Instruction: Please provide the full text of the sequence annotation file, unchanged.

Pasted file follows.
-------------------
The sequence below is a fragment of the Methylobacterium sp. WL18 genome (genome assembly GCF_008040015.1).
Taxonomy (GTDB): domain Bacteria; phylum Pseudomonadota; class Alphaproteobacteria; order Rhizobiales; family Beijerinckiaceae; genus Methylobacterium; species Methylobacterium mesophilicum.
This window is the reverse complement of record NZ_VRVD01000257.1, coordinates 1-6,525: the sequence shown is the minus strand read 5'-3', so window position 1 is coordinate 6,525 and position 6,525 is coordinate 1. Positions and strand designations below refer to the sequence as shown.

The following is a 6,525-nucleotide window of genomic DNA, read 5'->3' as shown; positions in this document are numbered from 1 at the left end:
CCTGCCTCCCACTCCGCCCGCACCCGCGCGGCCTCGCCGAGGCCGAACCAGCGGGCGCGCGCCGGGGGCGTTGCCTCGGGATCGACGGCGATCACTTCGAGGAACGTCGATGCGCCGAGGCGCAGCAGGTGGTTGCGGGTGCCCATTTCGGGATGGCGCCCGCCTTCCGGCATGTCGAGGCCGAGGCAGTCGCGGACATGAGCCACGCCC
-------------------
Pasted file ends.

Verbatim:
The sequence below is a fragment of the Methylobacterium sp. WL18 genome (genome assembly GCF_008040015.1).
Taxonomy (GTDB): domain Bacteria; phylum Pseudomonadota; class Alphaproteobacteria; order Rhizobiales; family Beijerinckiaceae; genus Methylobacterium; species Methylobacterium mesophilicum.
This window is the reverse complement of record NZ_VRVD01000257.1, coordinates 1-6,525: the sequence shown is the minus strand read 5'-3', so window position 1 is coordinate 6,525 and position 6,525 is coordinate 1. Positions and strand designations below refer to the sequence as shown.

The following is a 6,525-nucleotide window of genomic DNA, read 5'->3' as shown; positions in this document are numbered from 1 at the left end:
CCTGCCTCCCACTCCGCCCGCACCCGCGCGGCCTCGCCGAGGCCGAACCAGCGGGCGCGCGCCGGGGGCGTTGCCTCGGGATCGACGGCGATCACTTCGAGGAACGTCGATGCGCCGAGGCGCAGCAGGTGGTTGCGGGTGCCCATTTCGGGATGGCGCCCGCCTTCCGGCATGTCGAGGCCGAGGCAGTCGCGGACATGAGCCACGCCC